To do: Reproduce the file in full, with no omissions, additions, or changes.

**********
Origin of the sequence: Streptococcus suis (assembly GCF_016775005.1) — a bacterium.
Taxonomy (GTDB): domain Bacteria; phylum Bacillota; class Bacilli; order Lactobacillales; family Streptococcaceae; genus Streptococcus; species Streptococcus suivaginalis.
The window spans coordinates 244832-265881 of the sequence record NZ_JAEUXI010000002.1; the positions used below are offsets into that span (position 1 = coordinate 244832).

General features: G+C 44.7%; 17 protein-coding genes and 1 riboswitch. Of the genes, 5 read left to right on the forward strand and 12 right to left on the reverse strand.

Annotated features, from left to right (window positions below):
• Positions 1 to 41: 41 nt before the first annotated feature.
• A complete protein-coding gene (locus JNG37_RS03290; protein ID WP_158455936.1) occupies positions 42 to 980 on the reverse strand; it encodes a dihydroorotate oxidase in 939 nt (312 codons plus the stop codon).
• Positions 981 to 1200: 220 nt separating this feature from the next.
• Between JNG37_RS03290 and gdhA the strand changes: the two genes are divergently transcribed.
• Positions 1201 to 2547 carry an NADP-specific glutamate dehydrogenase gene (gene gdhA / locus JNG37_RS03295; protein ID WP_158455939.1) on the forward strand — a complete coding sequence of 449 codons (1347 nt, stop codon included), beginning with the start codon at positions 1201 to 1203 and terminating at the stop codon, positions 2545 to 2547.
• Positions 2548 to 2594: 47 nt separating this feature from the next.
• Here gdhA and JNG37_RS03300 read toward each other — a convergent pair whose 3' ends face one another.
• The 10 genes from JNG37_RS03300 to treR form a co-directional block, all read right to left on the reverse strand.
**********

Origin of the sequence: Streptococcus suis (assembly GCF_016775005.1) — a bacterium.
Taxonomy (GTDB): domain Bacteria; phylum Bacillota; class Bacilli; order Lactobacillales; family Streptococcaceae; genus Streptococcus; species Streptococcus suivaginalis.
The window spans coordinates 244832-265881 of the sequence record NZ_JAEUXI010000002.1; the positions used below are offsets into that span (position 1 = coordinate 244832).

General features: G+C 44.7%; 17 protein-coding genes and 1 riboswitch. Of the genes, 5 read left to right on the forward strand and 12 right to left on the reverse strand.

Annotated features, from left to right (window positions below):
• Positions 1 to 41: 41 nt before the first annotated feature.
• A complete protein-coding gene (locus JNG37_RS03290; protein ID WP_158455936.1) occupies positions 42 to 980 on the reverse strand; it encodes a dihydroorotate oxidase in 939 nt (312 codons plus the stop codon).
• Positions 981 to 1200: 220 nt separating this feature from the next.
• Between JNG37_RS03290 and gdhA the strand changes: the two genes are divergently transcribed.
• Positions 1201 to 2547 carry an NADP-specific glutamate dehydrogenase gene (gene gdhA / locus JNG37_RS03295; protein ID WP_158455939.1) on the forward strand — a complete coding sequence of 449 codons (1347 nt, stop codon included), beginning with the start codon at positions 1201 to 1203 and terminating at the stop codon, positions 2545 to 2547.
• Positions 2548 to 2594: 47 nt separating this feature from the next.
• Here gdhA and JNG37_RS03300 read toward each other — a convergent pair whose 3' ends face one another.
• The 10 genes from JNG37_RS03300 to treR form a co-directional block, all read right to left on the reverse strand.